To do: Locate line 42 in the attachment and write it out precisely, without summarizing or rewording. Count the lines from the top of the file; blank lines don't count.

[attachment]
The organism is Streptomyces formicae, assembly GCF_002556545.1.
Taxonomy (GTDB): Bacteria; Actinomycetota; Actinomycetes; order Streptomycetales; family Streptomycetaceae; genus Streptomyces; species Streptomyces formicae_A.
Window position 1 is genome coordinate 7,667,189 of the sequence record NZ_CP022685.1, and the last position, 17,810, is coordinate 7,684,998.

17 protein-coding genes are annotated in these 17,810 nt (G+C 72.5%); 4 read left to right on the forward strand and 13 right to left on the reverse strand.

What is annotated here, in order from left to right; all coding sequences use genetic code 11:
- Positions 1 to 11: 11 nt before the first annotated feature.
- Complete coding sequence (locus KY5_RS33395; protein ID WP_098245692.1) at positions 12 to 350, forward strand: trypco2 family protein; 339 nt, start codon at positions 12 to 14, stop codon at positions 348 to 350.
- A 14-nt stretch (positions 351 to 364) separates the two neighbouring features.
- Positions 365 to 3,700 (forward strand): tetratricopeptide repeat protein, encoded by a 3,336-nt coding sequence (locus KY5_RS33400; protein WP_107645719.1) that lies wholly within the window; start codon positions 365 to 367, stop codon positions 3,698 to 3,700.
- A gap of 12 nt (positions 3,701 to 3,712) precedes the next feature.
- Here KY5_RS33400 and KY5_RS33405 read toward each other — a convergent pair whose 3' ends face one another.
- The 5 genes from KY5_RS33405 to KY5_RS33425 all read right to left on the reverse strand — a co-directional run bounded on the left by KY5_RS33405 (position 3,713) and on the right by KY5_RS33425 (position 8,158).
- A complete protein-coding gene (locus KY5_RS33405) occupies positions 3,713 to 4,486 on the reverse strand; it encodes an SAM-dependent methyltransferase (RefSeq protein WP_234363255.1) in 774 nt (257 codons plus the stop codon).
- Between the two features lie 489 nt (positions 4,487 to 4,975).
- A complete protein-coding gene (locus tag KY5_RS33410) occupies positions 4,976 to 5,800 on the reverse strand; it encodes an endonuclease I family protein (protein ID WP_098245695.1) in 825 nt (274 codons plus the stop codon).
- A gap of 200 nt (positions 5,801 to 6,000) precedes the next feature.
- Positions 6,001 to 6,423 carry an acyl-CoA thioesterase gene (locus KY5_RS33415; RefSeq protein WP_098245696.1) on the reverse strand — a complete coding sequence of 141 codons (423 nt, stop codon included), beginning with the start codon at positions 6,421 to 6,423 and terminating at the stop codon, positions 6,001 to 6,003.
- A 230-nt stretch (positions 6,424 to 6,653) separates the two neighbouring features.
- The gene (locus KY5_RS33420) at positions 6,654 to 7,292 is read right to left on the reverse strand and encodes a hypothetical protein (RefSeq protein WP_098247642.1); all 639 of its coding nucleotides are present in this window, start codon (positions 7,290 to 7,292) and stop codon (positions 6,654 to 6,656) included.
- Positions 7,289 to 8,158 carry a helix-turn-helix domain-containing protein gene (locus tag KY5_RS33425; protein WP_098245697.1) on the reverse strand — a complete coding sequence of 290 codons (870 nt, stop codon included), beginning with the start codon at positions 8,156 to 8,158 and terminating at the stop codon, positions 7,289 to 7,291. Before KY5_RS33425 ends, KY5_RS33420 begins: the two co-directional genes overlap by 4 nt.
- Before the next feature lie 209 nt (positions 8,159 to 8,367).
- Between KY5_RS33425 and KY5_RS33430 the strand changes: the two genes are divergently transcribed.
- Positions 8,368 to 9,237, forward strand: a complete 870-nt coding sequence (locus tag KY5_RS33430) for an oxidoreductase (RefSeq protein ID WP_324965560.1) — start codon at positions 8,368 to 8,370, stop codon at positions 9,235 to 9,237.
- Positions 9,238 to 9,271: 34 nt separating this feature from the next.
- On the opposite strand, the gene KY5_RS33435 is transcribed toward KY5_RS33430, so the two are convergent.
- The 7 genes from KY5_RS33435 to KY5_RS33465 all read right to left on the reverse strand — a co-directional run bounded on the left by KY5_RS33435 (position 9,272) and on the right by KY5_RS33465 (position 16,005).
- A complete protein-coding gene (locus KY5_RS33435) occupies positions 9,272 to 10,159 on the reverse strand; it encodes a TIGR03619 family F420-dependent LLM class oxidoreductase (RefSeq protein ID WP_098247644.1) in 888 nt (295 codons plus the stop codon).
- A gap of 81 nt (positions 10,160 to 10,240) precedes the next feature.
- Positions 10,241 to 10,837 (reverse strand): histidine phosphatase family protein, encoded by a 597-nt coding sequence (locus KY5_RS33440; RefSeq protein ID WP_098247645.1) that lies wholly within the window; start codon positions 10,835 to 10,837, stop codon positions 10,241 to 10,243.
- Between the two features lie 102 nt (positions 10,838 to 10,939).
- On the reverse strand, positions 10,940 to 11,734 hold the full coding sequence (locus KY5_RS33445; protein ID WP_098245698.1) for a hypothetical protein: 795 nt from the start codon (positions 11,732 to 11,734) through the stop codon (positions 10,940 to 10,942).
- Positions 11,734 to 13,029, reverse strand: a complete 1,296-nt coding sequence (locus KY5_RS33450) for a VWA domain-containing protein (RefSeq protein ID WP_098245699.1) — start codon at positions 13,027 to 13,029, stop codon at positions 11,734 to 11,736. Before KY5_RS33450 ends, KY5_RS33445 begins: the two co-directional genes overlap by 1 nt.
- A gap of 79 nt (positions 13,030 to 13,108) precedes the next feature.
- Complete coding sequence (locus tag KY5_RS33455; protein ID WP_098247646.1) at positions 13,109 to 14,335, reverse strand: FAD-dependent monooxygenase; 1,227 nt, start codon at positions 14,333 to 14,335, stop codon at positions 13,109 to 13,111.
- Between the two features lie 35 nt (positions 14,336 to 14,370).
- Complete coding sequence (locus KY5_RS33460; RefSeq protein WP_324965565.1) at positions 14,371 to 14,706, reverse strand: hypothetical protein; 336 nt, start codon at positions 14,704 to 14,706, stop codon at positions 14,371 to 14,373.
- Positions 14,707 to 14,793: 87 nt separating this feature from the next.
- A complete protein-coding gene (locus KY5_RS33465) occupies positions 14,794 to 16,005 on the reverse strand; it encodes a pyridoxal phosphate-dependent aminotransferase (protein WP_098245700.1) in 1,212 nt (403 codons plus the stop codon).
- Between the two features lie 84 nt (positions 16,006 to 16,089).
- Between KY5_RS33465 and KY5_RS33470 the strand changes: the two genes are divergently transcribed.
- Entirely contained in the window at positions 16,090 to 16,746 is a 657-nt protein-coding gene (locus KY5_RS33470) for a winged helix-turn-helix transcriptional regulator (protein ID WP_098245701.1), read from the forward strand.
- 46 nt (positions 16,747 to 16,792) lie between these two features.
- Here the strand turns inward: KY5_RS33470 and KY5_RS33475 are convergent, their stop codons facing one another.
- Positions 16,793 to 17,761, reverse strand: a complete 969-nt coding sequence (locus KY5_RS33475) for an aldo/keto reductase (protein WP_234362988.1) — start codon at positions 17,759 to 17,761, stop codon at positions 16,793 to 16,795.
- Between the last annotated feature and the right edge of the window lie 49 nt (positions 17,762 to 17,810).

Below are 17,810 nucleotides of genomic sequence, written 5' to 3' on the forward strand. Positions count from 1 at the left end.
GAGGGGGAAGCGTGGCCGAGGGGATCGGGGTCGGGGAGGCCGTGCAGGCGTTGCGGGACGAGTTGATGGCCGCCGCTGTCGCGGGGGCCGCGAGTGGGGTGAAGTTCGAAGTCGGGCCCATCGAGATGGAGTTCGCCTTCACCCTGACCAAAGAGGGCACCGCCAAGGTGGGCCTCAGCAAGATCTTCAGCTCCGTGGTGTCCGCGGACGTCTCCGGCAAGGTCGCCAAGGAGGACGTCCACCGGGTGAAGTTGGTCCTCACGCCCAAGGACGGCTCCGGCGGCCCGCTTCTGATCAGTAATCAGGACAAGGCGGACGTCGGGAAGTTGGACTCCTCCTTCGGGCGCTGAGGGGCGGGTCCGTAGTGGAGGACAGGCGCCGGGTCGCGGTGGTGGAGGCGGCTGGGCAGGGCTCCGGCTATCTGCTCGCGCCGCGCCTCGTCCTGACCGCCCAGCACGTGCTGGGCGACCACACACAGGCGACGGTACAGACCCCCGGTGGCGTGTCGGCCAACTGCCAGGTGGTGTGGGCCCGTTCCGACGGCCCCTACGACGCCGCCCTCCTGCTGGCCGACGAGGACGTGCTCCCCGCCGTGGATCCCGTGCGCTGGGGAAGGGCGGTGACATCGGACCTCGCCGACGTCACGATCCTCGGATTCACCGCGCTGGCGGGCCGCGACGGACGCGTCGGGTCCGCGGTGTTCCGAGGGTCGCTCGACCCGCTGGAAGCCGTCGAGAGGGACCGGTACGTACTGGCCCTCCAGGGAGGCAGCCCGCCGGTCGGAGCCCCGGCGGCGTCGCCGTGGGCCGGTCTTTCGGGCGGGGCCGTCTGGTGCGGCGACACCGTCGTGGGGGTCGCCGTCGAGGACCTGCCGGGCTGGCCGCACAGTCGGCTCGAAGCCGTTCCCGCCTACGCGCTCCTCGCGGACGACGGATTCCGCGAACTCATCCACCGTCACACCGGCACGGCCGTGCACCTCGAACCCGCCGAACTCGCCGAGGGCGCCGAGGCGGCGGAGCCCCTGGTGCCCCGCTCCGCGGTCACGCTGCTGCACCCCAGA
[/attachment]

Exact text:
- 46 nt (positions 16,747 to 16,792) lie between these two features.